Today was my first day in the archives. I received a Strong Fellow badge that gets me in through security and into the archive on the third floor. JP Dyson offered me a ride in, and I took the Magic: The Gathering books and Sumerian Game artifacts in for the collection (should hear back later if they want to keep all the books).
First order of business was to wheel out a cart packed with Play Meter magazines. This is one of the official coin op industry journals and covers not just video and pinball games, but also jukeboxes and ‘kiddie rides’. I started with 1982 and will be checking the collection up through the end of 1985.
Being an older magazine, the issues are in pretty bad shape, with pages peeling out – some issues, such as March(?) 1986, also had pages cut up! It was a little distressing to see these magazines falling apart as I flipped the pages…but on the other hand, if the pages lie perfectly flat, that makes it easier to photograph. On that note, there won’t be many more images for awhile since I’m not allowed to use images from these for anything other than research.
The first things I noticed was an awful lot of coverage on movements to either regulate or outright ban coin op videogames in many laces around the US. Regulation is a prolem that affected the coin-op industry long before videogames – pinball was banned in New York and LA in the 930s and 1940s as a reaction against organized crime and to prevent ‘corruption of te youth’ – in fact, many arcades received poor reputations as being considered warrens for drugs, prostitution, gambling, and other forms of corruption. Videogames often produced the same fears.
I am still unconvinced this played a major role in the collapse of arcade industry profits in 1982. The editors suggested it had more to do with purchasing large numbers of machines and thus oversaturating the market with not only duplicates of the same machine, but also clones and knockoffs. It’s kind of hard for your copy of Defender to make a profit when your competitor has two machines two blocks down the road. Sales of coin-op machines might have been up, but operator profits were down.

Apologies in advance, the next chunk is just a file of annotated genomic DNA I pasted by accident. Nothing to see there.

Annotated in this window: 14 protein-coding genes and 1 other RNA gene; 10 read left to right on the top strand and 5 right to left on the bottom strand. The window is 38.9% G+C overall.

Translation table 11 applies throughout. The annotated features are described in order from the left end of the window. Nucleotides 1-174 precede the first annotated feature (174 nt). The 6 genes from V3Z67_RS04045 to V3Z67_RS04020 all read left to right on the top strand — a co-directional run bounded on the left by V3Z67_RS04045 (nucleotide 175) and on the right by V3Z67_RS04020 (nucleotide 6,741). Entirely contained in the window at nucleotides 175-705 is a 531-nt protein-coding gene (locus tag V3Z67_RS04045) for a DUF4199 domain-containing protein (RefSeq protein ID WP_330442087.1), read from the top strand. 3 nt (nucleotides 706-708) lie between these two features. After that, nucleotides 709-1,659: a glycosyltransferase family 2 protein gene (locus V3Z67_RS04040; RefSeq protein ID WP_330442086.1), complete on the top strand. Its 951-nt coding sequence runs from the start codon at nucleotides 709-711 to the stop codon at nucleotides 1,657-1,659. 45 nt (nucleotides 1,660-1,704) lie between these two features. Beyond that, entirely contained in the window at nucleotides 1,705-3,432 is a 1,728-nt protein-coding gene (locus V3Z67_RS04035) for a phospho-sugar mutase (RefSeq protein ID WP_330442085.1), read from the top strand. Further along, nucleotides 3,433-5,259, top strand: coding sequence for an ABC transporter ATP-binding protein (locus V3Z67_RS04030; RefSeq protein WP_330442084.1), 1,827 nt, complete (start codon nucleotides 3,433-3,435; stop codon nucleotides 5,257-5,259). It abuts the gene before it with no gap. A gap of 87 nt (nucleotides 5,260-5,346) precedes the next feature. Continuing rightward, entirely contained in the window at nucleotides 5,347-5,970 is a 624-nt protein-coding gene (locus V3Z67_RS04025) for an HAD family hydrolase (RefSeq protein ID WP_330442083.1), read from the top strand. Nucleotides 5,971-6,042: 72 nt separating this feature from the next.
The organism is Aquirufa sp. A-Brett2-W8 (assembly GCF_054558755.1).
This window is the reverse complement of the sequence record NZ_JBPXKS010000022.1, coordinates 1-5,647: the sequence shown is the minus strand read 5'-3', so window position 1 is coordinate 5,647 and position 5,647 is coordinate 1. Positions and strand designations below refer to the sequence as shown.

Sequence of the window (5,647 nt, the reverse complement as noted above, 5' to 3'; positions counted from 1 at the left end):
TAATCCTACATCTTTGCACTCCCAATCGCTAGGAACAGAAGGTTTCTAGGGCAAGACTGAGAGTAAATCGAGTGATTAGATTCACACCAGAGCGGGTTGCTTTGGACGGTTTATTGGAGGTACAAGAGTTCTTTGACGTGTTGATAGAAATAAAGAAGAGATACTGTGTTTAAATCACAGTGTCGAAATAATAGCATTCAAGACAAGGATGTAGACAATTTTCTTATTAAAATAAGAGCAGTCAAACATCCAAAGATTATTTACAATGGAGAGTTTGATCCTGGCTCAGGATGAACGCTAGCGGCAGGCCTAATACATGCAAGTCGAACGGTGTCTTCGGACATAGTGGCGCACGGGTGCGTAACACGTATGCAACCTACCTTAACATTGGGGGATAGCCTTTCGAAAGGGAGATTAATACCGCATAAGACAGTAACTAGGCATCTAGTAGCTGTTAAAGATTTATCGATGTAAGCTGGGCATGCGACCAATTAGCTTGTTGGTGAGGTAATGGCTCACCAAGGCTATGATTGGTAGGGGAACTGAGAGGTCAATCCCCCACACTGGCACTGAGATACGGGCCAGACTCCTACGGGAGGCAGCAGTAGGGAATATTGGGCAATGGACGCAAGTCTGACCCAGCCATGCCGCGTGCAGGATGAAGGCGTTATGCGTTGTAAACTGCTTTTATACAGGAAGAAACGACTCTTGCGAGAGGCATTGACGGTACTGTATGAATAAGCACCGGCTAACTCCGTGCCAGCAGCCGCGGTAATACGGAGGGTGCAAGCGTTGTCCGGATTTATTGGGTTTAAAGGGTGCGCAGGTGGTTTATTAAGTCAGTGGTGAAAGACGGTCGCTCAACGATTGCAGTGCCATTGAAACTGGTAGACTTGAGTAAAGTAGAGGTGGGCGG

Other interesting concerns were theft of arcade machines. Still, the editor of Play Meter did suggest that threats of regulation and legal cases against arcades was a major problem and perhaps the largest threat the industry faced.
I am a bit concerned with the speed at which I go through these journals. In addition to finishing about eight issues of Play Meter, I also dug through a box of electronic games flyers, which wasn’t terribly useful, since they were from 1988-2000. JP Dyson informed me that most researchers end up rushing for the last few days to try and cram everything in. I have an incredible amunt of matrial to go through, so I can’t afford to read each article carefully and instead just photograph.
That said, in order to prepare for tomorrow, I will need to bring my battery charger, as my rechargeables almost ran out. Not too concerned with photo storage though since I have a 32GB flash card, a backup 8GB card, and a 16GB USB drive. However, I can’t read anything taken off the camera unless I plug it in to a computer. In this regard, my iPad is far more useful, but just doesn’t have the capacity.
Excited for what I’ll find tomorrow! Other cool findings included interviews with the presidents of Sega and Taito and Minoru Arakawa of Nintendo of America.